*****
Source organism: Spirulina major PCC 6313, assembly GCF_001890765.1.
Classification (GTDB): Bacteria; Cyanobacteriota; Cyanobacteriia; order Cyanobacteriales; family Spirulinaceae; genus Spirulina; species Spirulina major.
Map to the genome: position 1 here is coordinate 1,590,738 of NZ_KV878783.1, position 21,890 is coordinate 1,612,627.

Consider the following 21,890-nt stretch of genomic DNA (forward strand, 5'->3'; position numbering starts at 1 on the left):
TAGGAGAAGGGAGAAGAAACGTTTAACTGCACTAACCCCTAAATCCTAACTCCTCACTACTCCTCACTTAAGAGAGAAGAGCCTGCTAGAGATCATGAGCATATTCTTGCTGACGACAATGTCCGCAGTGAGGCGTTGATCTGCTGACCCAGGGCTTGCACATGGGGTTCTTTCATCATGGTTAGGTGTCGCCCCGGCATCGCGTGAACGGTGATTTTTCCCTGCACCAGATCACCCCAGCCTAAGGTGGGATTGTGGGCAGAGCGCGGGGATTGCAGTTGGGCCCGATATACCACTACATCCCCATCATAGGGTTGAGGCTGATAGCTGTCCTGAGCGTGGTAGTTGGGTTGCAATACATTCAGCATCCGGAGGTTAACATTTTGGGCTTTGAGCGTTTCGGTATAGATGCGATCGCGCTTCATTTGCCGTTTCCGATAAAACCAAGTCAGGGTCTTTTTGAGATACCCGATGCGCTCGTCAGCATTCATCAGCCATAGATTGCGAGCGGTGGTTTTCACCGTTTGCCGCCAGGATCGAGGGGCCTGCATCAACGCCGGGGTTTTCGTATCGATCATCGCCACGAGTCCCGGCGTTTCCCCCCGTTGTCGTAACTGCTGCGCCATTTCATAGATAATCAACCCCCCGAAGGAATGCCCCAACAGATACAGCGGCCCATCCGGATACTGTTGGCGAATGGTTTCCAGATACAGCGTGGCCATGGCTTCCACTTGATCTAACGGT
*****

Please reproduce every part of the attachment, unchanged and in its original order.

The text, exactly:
Source organism: Spirulina major PCC 6313, assembly GCF_001890765.1.
Classification (GTDB): Bacteria; Cyanobacteriota; Cyanobacteriia; order Cyanobacteriales; family Spirulinaceae; genus Spirulina; species Spirulina major.
Map to the genome: position 1 here is coordinate 1,590,738 of NZ_KV878783.1, position 21,890 is coordinate 1,612,627.

Consider the following 21,890-nt stretch of genomic DNA (forward strand, 5'->3'; position numbering starts at 1 on the left):
TAGGAGAAGGGAGAAGAAACGTTTAACTGCACTAACCCCTAAATCCTAACTCCTCACTACTCCTCACTTAAGAGAGAAGAGCCTGCTAGAGATCATGAGCATATTCTTGCTGACGACAATGTCCGCAGTGAGGCGTTGATCTGCTGACCCAGGGCTTGCACATGGGGTTCTTTCATCATGGTTAGGTGTCGCCCCGGCATCGCGTGAACGGTGATTTTTCCCTGCACCAGATCACCCCAGCCTAAGGTGGGATTGTGGGCAGAGCGCGGGGATTGCAGTTGGGCCCGATATACCACTACATCCCCATCATAGGGTTGAGGCTGATAGCTGTCCTGAGCGTGGTAGTTGGGTTGCAATACATTCAGCATCCGGAGGTTAACATTTTGGGCTTTGAGCGTTTCGGTATAGATGCGATCGCGCTTCATTTGCCGTTTCCGATAAAACCAAGTCAGGGTCTTTTTGAGATACCCGATGCGCTCGTCAGCATTCATCAGCCATAGATTGCGAGCGGTGGTTTTCACCGTTTGCCGCCAGGATCGAGGGGCCTGCATCAACGCCGGGGTTTTCGTATCGATCATCGCCACGAGTCCCGGCGTTTCCCCCCGTTGTCGTAACTGCTGCGCCATTTCATAGATAATCAACCCCCCGAAGGAATGCCCCAACAGATACAGCGGCCCATCCGGATACTGTTGGCGAATGGTTTCCAGATACAGCGTGGCCATGGCTTCCACTTGATCTAACGGT